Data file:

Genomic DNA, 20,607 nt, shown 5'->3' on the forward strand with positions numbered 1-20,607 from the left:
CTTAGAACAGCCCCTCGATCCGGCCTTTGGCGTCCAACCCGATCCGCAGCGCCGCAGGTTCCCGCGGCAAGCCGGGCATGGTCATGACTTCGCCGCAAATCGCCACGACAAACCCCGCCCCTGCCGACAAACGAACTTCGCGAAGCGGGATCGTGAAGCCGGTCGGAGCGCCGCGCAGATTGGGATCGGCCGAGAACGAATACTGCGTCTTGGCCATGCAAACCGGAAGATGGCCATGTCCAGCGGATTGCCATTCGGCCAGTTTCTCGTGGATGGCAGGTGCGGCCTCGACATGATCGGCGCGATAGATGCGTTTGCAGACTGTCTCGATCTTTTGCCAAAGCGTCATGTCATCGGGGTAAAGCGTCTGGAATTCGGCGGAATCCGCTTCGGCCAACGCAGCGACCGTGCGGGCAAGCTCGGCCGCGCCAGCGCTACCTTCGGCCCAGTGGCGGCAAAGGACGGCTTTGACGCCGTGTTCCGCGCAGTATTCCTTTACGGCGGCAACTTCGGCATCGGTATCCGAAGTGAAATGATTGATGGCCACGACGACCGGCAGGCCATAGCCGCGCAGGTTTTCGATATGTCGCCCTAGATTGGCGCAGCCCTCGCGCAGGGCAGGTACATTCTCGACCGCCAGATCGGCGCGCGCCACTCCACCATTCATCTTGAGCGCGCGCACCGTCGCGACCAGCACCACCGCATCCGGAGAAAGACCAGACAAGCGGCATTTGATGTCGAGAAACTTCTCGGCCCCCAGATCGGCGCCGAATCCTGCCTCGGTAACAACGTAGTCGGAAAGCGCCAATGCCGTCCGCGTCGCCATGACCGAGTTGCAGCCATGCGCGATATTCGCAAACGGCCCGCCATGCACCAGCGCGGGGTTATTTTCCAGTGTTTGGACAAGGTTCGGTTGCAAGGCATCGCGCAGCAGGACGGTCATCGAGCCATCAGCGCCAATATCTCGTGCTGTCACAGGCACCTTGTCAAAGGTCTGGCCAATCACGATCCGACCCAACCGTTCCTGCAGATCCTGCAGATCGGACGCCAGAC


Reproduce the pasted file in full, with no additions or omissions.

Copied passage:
Genomic DNA, 20,607 nt, shown 5'->3' on the forward strand with positions numbered 1-20,607 from the left:
CTTAGAACAGCCCCTCGATCCGGCCTTTGGCGTCCAACCCGATCCGCAGCGCCGCAGGTTCCCGCGGCAAGCCGGGCATGGTCATGACTTCGCCGCAAATCGCCACGACAAACCCCGCCCCTGCCGACAAACGAACTTCGCGAAGCGGGATCGTGAAGCCGGTCGGAGCGCCGCGCAGATTGGGATCGGCCGAGAACGAATACTGCGTCTTGGCCATGCAAACCGGAAGATGGCCATGTCCAGCGGATTGCCATTCGGCCAGTTTCTCGTGGATGGCAGGTGCGGCCTCGACATGATCGGCGCGATAGATGCGTTTGCAGACTGTCTCGATCTTTTGCCAAAGCGTCATGTCATCGGGGTAAAGCGTCTGGAATTCGGCGGAATCCGCTTCGGCCAACGCAGCGACCGTGCGGGCAAGCTCGGCCGCGCCAGCGCTACCTTCGGCCCAGTGGCGGCAAAGGACGGCTTTGACGCCGTGTTCCGCGCAGTATTCCTTTACGGCGGCAACTTCGGCATCGGTATCCGAAGTGAAATGATTGATGGCCACGACGACCGGCAGGCCATAGCCGCGCAGGTTTTCGATATGTCGCCCTAGATTGGCGCAGCCCTCGCGCAGGGCAGGTACATTCTCGACCGCCAGATCGGCGCGCGCCACTCCACCATTCATCTTGAGCGCGCGCACCGTCGCGACCAGCACCACCGCATCCGGAGAAAGACCAGACAAGCGGCATTTGATGTCGAGAAACTTCTCGGCCCCCAGATCGGCGCCGAATCCTGCCTCGGTAACAACGTAGTCGGAAAGCGCCAATGCCGTCCGCGTCGCCATGACCGAGTTGCAGCCATGCGCGATATTCGCAAACGGCCCGCCATGCACCAGCGCGGGGTTATTTTCCAGTGTTTGGACAAGGTTCGGTTGCAAGGCATCGCGCAGCAGGACGGTCATCGAGCCATCAGCGCCAATATCTCGTGCTGTCACAGGCACCTTGTCAAAGGTCTGGCCAATCACGATCCGACCCAACCGTTCCTGCAGATCCTGCAGATCGGACGCCAGAC